Help Arrives, Too Late For Some

Hurricane Katrina evacuees Rosita Smith, left, and her great niece, Jada Rosa, 2, smile as they leave the Superdome in downtown New Orleans, La., Saturday, Sept. 3, 2005. Hurricane Katrina evacuees were being transported out of New Orleans. AP

Thousands more bedraggled refugees were bused and airlifted to salvation Saturday, leaving the heart of New Orleans to the dead and dying, the elderly and frail stranded too many days without food, water or medical care.

Meanwhile, President Bush ordered more than 7,000 active duty forces to the Gulf Coast on Saturday, as the Bush administration intensified efforts to rescue survivors and send aid to the hurricane-ravaged Gulf Coast in the face of criticism it did not act quickly enough.

"In America, we do not abandon our fellow citizens in their hour of need,'" President Bush said.

Already, the Coast Guard has rescued 9,500 people in addition to the thousands and thousands aided by local authorities, Homeland Security Secretary Michael Chertoff said at a news conference. More than 100,000 people already had received humanitarian aid, he said.

No one knows how many were killed by Hurricane Katrina's floods and how many more succumbed waiting to be rescued. But the bodies are everywhere: hidden in attics, floating among the ruined city, crumpled on wheelchairs, abandoned on highways.

And the dying goes on — at the convention center and an airport triage center, where bodies were kept in a refrigerated truck.

CBS News Correspondent Byron Pitts reports that at least 30 patients have died at the airport since Wednesday.

Gov. Kathleen Blanco said Saturday that she expected the death toll to reach the thousands. And Craig Vanderwagen, rear admiral of the U.S. Public Health Service, said one morgue alone, at a St. Gabriel prison, expected 1,000 to 2,000 bodies.

Touring the airport triage center, Senate Majority Leader Bill Frist, R-Tenn., a physician, said "a lot more than eight to 10 people are dying a day."

Most were those too sick or weak to survive. But not all.

Charles Womack, a 30-year-old roofer, said he saw one man beaten to death and another commit suicide at the Superdome. Womack was beaten with a pipe and being treated at the airport triage center.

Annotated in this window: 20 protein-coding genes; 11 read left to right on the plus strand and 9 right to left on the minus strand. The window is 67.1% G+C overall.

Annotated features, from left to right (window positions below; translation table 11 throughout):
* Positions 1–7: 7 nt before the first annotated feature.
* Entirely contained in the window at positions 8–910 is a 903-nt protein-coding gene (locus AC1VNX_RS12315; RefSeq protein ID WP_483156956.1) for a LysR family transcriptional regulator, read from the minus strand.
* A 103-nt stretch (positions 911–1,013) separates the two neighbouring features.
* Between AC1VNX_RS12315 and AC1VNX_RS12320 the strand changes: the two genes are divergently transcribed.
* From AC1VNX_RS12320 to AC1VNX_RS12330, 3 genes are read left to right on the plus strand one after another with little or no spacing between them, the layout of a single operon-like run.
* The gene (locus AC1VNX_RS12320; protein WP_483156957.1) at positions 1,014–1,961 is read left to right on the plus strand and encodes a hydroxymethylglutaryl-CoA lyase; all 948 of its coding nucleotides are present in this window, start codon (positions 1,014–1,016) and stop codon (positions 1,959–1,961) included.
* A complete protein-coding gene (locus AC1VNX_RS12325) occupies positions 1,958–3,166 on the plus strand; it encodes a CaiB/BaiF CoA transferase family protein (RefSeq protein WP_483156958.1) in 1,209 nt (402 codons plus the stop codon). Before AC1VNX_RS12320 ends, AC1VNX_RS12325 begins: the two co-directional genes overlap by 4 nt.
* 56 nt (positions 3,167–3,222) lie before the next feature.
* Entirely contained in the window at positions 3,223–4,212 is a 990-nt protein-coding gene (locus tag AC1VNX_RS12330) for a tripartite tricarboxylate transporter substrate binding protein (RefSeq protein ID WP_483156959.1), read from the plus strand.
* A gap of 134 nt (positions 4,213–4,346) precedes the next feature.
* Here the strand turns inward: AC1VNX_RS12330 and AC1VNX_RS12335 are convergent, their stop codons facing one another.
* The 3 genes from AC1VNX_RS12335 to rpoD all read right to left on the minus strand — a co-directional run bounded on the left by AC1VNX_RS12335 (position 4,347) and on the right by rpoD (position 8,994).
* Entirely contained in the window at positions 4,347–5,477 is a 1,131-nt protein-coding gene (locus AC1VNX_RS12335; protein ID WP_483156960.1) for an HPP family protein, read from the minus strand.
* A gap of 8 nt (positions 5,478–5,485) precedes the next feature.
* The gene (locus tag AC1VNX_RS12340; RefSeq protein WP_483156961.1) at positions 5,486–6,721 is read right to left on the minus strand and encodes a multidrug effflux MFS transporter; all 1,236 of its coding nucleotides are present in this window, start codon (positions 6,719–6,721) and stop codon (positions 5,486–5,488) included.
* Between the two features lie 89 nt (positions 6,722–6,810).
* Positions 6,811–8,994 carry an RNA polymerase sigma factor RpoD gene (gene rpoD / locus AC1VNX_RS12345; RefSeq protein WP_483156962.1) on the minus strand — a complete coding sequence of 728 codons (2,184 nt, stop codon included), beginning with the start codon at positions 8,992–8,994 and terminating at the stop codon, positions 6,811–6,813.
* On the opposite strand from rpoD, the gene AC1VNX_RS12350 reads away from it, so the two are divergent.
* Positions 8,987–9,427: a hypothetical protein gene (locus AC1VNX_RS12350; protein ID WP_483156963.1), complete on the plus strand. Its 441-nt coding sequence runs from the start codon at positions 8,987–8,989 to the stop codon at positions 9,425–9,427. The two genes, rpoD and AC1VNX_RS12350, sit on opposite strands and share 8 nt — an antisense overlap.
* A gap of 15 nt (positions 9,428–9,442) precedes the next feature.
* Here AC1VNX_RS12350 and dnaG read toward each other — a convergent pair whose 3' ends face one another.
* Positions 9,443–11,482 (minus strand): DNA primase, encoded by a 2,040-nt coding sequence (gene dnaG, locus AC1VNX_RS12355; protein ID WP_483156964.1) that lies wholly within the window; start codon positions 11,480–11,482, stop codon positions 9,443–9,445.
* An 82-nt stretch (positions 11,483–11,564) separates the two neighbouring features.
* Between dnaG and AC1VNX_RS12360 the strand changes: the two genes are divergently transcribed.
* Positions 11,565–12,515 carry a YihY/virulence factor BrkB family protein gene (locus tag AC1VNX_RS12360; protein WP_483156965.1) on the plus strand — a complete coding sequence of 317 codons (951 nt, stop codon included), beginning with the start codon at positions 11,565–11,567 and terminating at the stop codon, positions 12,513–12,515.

"One guy jumped off a balcony. I saw him do it. He was talking to a lady about it. He said it reminded him of the war and he couldn't leave," he said.

Three babies died at the convention center from heat exhaustion, said Mark Kyle, a medical relief provider.

CBS News Correspondent John Roberts reports that the National Guard made a substantial dent in the 30,000 storm victims who'd lived in squalor at Convention Center.

"We should all go to heaven because I feel like we've lived though hell," one woman said.

Capt. Joel Lynch just got back from a tour of duty in Iraq.

"It wasn't that bad in Baghdad," he told Roberts.

Some 20,000 refugees had been waiting for rescue for nearly a week at the Superdome, with as many as 25,000 more at the New Orleans convention center. National Guard Lt. Col. Bernard McLaughlin said the number may have been closer to 5,000 to 7,000. Most were finally taken out by bus and helicopter on Saturday.

At the convention center, thousands of refugees dragged their meager belongings to buses, the mood more numb than jubilant. Yolando Sanders, who had been stuck at the convention center for five days, was among those who filed past corpses to reach the buses.

"Anyplace is better than here," she said.

"People are dying over there."

Nearby, a woman lay dead in a wheelchair on the front steps. A man was covered in a black drape with a dry line of blood running to the gutter, where it had pooled. Another had lain on a chaise lounge for four days, his stocking feet peeking out from under a quilt.
  • Joel Roberts

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